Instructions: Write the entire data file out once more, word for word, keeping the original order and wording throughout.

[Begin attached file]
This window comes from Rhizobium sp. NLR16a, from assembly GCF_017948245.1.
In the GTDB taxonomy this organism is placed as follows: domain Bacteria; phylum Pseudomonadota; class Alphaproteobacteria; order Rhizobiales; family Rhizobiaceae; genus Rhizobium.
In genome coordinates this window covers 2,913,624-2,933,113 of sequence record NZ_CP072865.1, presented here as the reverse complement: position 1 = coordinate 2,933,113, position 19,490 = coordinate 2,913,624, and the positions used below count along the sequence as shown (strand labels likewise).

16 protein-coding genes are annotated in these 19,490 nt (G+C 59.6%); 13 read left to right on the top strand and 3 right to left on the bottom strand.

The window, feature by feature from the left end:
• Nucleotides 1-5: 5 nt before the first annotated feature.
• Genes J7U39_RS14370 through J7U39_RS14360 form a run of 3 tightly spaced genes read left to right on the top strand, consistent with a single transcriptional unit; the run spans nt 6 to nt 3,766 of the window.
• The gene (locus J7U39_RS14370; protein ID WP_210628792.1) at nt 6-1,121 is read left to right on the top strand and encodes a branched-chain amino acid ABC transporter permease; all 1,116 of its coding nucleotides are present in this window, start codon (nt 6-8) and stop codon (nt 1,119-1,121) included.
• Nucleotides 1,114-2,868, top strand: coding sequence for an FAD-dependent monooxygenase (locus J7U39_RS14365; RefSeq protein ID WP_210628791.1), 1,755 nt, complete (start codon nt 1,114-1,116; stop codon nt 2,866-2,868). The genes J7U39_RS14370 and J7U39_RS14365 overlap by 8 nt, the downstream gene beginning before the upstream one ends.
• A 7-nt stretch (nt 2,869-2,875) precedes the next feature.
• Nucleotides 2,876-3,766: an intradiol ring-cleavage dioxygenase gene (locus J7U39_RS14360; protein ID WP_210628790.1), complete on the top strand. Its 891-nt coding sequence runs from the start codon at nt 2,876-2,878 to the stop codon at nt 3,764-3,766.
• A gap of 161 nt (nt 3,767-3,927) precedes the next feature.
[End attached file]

This window comes from Rhizobium sp. NLR16a, from assembly GCF_017948245.1.
In the GTDB taxonomy this organism is placed as follows: domain Bacteria; phylum Pseudomonadota; class Alphaproteobacteria; order Rhizobiales; family Rhizobiaceae; genus Rhizobium.
In genome coordinates this window covers 2,913,624-2,933,113 of sequence record NZ_CP072865.1, presented here as the reverse complement: position 1 = coordinate 2,933,113, position 19,490 = coordinate 2,913,624, and the positions used below count along the sequence as shown (strand labels likewise).

16 protein-coding genes are annotated in these 19,490 nt (G+C 59.6%); 13 read left to right on the top strand and 3 right to left on the bottom strand.

The window, feature by feature from the left end:
• Nucleotides 1-5: 5 nt before the first annotated feature.
• Genes J7U39_RS14370 through J7U39_RS14360 form a run of 3 tightly spaced genes read left to right on the top strand, consistent with a single transcriptional unit; the run spans nt 6 to nt 3,766 of the window.
• The gene (locus J7U39_RS14370; protein ID WP_210628792.1) at nt 6-1,121 is read left to right on the top strand and encodes a branched-chain amino acid ABC transporter permease; all 1,116 of its coding nucleotides are present in this window, start codon (nt 6-8) and stop codon (nt 1,119-1,121) included.
• Nucleotides 1,114-2,868, top strand: coding sequence for an FAD-dependent monooxygenase (locus J7U39_RS14365; RefSeq protein ID WP_210628791.1), 1,755 nt, complete (start codon nt 1,114-1,116; stop codon nt 2,866-2,868). The genes J7U39_RS14370 and J7U39_RS14365 overlap by 8 nt, the downstream gene beginning before the upstream one ends.
• A 7-nt stretch (nt 2,869-2,875) precedes the next feature.
• Nucleotides 2,876-3,766: an intradiol ring-cleavage dioxygenase gene (locus J7U39_RS14360; protein ID WP_210628790.1), complete on the top strand. Its 891-nt coding sequence runs from the start codon at nt 2,876-2,878 to the stop codon at nt 3,764-3,766.
• A gap of 161 nt (nt 3,767-3,927) precedes the next feature.